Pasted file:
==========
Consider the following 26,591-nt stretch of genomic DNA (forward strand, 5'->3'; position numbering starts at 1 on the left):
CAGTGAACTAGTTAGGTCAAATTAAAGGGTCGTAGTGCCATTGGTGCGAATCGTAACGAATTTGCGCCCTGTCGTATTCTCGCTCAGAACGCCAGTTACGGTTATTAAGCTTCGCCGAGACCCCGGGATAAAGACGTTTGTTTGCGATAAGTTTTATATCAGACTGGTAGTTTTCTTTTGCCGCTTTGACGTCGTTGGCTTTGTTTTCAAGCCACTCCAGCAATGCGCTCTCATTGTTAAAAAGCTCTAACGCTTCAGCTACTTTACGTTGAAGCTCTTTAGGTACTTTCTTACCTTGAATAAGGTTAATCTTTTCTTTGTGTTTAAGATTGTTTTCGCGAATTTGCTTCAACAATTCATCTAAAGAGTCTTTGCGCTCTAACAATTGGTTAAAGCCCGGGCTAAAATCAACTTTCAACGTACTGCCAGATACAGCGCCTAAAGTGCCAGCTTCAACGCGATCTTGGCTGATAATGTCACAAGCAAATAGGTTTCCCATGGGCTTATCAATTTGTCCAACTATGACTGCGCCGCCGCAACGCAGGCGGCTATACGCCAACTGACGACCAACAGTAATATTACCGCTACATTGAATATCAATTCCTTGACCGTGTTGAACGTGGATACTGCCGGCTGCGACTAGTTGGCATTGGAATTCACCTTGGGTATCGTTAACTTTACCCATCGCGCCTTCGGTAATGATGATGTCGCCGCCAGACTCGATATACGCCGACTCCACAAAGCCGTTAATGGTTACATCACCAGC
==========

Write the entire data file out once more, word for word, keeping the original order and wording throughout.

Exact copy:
Consider the following 26,591-nt stretch of genomic DNA (forward strand, 5'->3'; position numbering starts at 1 on the left):
CAGTGAACTAGTTAGGTCAAATTAAAGGGTCGTAGTGCCATTGGTGCGAATCGTAACGAATTTGCGCCCTGTCGTATTCTCGCTCAGAACGCCAGTTACGGTTATTAAGCTTCGCCGAGACCCCGGGATAAAGACGTTTGTTTGCGATAAGTTTTATATCAGACTGGTAGTTTTCTTTTGCCGCTTTGACGTCGTTGGCTTTGTTTTCAAGCCACTCCAGCAATGCGCTCTCATTGTTAAAAAGCTCTAACGCTTCAGCTACTTTACGTTGAAGCTCTTTAGGTACTTTCTTACCTTGAATAAGGTTAATCTTTTCTTTGTGTTTAAGATTGTTTTCGCGAATTTGCTTCAACAATTCATCTAAAGAGTCTTTGCGCTCTAACAATTGGTTAAAGCCCGGGCTAAAATCAACTTTCAACGTACTGCCAGATACAGCGCCTAAAGTGCCAGCTTCAACGCGATCTTGGCTGATAATGTCACAAGCAAATAGGTTTCCCATGGGCTTATCAATTTGTCCAACTATGACTGCGCCGCCGCAACGCAGGCGGCTATACGCCAACTGACGACCAACAGTAATATTACCGCTACATTGAATATCAATTCCTTGACCGTGTTGAACGTGGATACTGCCGGCTGCGACTAGTTGGCATTGGAATTCACCTTGGGTATCGTTAACTTTACCCATCGCGCCTTCGGTAATGATGATGTCGCCGCCAGACTCGATATACGCCGACTCCACAAAGCCGTTAATGGTTACATCACCAGC